Proportion is the relationship of the size of elements in a design. The contrast between elements of different sizes can convey a sense of distance or indicate scale (image 4.) Sometimes a human element is implied and the design uses elements of unnatural size to contrast the more usual scale of everyday experience. An unusually large element can indicate a larger relative importance to convey a thematic meaning. Perception of proportion is affected by cultural standards, particularly with respect to representations of human figures. The intended design is an important consideration because there is no fundamentally "correct" proportion, only what is established as the accepted norm.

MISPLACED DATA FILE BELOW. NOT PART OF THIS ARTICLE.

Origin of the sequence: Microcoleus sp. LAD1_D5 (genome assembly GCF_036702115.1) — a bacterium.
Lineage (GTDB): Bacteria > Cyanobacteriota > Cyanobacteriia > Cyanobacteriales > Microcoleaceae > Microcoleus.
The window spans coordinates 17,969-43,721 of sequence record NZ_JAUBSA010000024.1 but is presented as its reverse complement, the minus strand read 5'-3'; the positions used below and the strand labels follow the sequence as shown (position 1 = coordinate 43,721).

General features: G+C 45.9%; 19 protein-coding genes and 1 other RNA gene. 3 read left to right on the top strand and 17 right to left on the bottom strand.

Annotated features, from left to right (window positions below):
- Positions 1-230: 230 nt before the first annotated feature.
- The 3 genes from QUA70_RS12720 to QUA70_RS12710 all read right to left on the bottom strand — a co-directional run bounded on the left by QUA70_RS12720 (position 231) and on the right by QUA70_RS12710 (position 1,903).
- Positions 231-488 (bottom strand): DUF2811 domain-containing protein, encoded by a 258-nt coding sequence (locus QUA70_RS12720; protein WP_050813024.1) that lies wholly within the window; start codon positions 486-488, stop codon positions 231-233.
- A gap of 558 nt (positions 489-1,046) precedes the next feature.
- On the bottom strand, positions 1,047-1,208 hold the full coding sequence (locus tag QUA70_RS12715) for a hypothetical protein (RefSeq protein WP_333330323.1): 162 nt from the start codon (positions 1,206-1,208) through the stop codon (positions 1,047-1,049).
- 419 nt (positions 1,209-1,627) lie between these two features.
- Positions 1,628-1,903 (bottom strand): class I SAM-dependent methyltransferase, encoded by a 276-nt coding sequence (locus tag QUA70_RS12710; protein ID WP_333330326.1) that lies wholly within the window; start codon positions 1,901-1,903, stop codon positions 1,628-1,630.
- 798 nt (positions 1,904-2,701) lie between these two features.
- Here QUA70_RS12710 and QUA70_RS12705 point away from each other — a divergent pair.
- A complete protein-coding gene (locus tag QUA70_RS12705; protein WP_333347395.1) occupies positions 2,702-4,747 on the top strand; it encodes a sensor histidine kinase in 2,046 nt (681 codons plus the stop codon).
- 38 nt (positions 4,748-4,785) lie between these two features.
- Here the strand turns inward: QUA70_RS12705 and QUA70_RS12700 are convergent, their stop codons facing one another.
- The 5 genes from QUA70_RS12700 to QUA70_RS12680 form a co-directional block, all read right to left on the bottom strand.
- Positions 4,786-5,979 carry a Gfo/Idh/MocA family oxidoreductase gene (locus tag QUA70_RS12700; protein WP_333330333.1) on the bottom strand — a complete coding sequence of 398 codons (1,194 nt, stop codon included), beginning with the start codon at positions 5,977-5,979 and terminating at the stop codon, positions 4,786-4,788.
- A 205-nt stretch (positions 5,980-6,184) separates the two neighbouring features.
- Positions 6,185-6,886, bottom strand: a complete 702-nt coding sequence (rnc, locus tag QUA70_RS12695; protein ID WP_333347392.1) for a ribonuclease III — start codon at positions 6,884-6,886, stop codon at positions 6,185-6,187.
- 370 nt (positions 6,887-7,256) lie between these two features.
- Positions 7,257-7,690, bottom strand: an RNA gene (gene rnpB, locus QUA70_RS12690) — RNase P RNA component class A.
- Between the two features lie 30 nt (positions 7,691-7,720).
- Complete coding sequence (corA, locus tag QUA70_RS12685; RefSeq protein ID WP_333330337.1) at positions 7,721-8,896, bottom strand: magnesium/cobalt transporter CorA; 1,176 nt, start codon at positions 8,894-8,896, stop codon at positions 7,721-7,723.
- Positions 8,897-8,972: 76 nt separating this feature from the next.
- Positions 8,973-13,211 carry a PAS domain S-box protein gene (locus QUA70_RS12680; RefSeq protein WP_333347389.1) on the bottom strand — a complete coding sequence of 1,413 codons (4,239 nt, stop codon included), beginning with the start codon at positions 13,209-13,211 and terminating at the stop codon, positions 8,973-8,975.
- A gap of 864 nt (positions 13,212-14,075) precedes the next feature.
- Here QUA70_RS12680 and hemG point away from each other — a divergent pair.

For a fabric, if a yarn is much larger or much smaller than another, then a pattern may be considered out of proportion if this is not the intended design. For example, if a pattern weft is too large or small in relation to the ground yarn, the pattern will not show as intended even with the correct woven structure because there is not enough contrast between pattern and ground. A color or texture can be out of proportion if it overwhelms other elements of the design. There is no concept of proportion without at least two design elements to compare and contrast, this can be two or more yarns or two or more design elements in the same yarn, such as thick and thin sections or plies.
Maximum 12 points